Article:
In Support of Free Speech – Colorado Senate Bill 17-062

The free exchange of ideas and debate are the foundation of academia. When ideas are heard and challenged, students have the opportunity to learn and grow. Generations of young scholars sharpened their wits debating their classmates. Today, this tradition and its educational benefits are under attack across America. In the name of shielding hypersensitive millennials from the pain of debate, disagreement, and hurt feelings, university administrators are cracking down on free speech. It is time to push back against this encroachment.

Speech codes at modern universities go far beyond constitutional limits on speech, such as libel and slander. Hurt feelings are all it takes for legally protected speech to violate university policy. Academic administrators use catch all definitions that can be contorted to include almost anything. Labeling a hyper sensitive, perpetually offended student a special snowflake could be interpreted as creating a hostile atmosphere. That’s enough to get student suspended on some campuses. Don’t even think about phrases like “suck it up, buttercup!”

It doesn’t matter where the speech occurs. Universities try to police all student speech. Did you post a controversial opinion on Facebook? Or retweet Mike Cernovich and Ann Coulter? Or vocally support the President’s wall at a party. If the wrong person is physically present or sees it online, you could be in violation. All that matters to the university disciplinary committee is that snowflake ran to them crying.

The Foundation for Individual Rights in Education (the FIRE) litigates cases more ridiculous than anything implied here every year. As of this writing, only one college in Colorado – Western State – has a good rating from the FIRE. Every other has at least one significant threat to free speech. This is unacceptable and betrays the spirit of college.

As a student at a college with a problematic speech code, I am excited by Tim Neville’s efforts to protect free speech. I am remaining anonymous because my college speech policy has extremely loose definitions. The wording is so broad and vague that my stereotypes of students could be twisted into an offense. The environment created by this ambiguity and looming threat is unhealthy and profoundly contradicts the values of academia. In a rational world, expressing this opinion should not be cause for concern. Senate Bill 17-062 will be a major step towards restoring reason and common sense to Academia.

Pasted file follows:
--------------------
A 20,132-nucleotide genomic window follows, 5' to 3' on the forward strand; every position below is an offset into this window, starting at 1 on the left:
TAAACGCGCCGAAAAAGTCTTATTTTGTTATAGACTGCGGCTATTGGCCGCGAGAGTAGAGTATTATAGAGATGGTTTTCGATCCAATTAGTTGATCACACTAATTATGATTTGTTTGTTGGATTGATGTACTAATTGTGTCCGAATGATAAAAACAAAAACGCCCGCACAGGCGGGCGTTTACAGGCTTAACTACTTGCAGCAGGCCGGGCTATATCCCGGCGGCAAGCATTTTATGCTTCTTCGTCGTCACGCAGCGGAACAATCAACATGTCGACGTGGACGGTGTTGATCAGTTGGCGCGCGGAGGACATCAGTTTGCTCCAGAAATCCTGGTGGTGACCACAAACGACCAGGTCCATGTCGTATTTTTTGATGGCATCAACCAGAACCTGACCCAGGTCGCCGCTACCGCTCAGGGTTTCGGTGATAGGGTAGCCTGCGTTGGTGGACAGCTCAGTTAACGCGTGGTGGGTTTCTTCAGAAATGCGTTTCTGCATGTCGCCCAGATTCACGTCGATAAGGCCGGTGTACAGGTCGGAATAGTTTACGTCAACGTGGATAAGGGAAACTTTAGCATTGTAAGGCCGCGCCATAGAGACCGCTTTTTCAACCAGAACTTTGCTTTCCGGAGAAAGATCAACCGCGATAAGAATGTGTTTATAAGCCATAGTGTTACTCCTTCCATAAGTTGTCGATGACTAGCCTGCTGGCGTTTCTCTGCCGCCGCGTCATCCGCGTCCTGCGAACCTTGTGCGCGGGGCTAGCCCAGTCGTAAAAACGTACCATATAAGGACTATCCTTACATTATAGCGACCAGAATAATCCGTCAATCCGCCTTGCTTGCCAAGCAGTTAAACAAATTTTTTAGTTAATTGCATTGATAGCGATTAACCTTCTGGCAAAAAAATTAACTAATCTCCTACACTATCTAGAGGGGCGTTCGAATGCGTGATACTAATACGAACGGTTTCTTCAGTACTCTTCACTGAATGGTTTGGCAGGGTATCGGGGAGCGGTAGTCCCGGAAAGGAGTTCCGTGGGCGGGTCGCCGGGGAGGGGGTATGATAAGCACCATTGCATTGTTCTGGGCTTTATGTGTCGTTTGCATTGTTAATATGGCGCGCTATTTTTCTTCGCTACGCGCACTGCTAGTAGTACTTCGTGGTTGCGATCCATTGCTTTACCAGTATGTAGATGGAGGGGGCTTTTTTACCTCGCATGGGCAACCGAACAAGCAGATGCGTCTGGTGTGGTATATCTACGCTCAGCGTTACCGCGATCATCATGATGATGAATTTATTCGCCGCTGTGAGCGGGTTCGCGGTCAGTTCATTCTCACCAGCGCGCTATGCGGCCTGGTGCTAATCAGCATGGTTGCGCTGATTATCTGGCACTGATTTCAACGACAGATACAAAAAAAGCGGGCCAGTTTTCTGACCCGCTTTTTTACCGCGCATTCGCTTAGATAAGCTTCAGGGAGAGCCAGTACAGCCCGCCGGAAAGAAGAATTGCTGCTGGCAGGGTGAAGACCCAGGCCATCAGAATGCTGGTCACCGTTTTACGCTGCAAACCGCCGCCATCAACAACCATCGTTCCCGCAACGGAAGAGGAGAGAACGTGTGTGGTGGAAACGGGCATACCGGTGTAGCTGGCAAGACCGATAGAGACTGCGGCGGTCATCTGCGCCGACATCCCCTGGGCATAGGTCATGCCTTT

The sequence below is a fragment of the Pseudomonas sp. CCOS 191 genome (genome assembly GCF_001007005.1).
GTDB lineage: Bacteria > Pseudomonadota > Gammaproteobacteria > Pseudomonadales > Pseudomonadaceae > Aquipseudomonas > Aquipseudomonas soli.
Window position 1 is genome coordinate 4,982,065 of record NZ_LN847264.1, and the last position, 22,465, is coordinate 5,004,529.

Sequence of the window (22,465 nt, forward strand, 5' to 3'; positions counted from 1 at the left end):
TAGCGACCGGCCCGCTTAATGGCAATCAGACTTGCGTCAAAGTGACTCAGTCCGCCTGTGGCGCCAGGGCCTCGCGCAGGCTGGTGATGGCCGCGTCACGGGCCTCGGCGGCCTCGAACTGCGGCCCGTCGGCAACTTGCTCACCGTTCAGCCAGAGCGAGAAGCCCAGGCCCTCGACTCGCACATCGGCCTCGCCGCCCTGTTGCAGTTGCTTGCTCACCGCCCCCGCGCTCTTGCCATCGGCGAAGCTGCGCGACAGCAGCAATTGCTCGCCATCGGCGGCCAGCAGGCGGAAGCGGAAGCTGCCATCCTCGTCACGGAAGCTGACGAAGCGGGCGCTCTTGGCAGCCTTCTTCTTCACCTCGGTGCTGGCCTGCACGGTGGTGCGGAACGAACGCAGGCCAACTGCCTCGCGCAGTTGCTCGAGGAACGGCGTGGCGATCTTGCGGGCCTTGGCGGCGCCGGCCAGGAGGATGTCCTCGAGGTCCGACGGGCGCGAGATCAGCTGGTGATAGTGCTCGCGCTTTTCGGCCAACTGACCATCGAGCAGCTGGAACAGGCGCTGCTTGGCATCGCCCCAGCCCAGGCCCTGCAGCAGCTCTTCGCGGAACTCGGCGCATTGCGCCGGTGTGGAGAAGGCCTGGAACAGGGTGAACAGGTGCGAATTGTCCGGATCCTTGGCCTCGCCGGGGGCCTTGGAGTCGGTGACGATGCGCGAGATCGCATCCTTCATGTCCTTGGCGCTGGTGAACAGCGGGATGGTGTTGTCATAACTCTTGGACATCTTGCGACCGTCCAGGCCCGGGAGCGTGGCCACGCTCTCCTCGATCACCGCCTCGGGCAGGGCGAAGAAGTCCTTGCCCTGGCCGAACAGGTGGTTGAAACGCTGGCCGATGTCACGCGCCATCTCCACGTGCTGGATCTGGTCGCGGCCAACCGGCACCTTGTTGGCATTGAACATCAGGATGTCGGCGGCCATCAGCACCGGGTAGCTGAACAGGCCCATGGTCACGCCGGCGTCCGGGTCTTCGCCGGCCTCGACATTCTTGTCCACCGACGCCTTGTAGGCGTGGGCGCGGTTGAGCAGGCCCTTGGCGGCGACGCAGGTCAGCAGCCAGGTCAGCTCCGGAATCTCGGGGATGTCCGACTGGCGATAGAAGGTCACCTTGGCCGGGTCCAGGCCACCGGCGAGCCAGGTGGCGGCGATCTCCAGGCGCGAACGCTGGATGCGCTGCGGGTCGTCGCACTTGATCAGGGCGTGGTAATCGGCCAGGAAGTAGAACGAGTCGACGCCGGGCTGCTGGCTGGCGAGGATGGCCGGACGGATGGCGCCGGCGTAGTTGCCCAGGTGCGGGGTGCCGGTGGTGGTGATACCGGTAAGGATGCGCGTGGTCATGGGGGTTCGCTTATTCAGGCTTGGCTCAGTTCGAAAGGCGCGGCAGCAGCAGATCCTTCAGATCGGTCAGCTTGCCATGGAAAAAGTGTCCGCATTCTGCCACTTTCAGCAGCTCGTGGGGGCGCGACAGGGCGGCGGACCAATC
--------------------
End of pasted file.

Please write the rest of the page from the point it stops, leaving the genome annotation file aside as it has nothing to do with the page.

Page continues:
The Deplorable Doctoral Candidate is an engineer, climate skeptic, entrepreneur, critic of academia, and occasional blogger. You can follow him on Twitter:

Should Free Speech be Zoned?

Steve_Humphrey Tim_Neville

Colorado State Legislators Senator Tim Neville and Representative Steve Humphrey have been making headlines with there “Student Free Speech Public Higher Education Campuses” bill.

This legislation would prohibit colleges and universities from restricting a student’s free speech on campus.

Neville & Humphrey’s bill is in direct response to “Free Speech Zones” that colleges and universities use to keep protestors fenced in to a specific location.

The irony of having “Free Speech Zones” setup far away from actual events and restrained by fences must be lost to University officials.

How can one have “free speech” if one is restricted in their ability to speak freely?

Not to mention, how can tax-payer funded institutions justify restricting Constitutional rights of their students?

Senator Neville and Rep. Humphrey deserve whatever praise they get from sponsoring this bill.

Senator Neville’s editorial regarding his bill has been popping up all over the Colorado news sphere. The Gazette, The Denver Post and various local news agenices have reprinted the editorial.

One line struck us as poignant, especially with all the talk of “safe-spaces” and “social justice warriors”: “We have to continue to teach our children that in order to be free, they must also be brave.”

Well said Senator.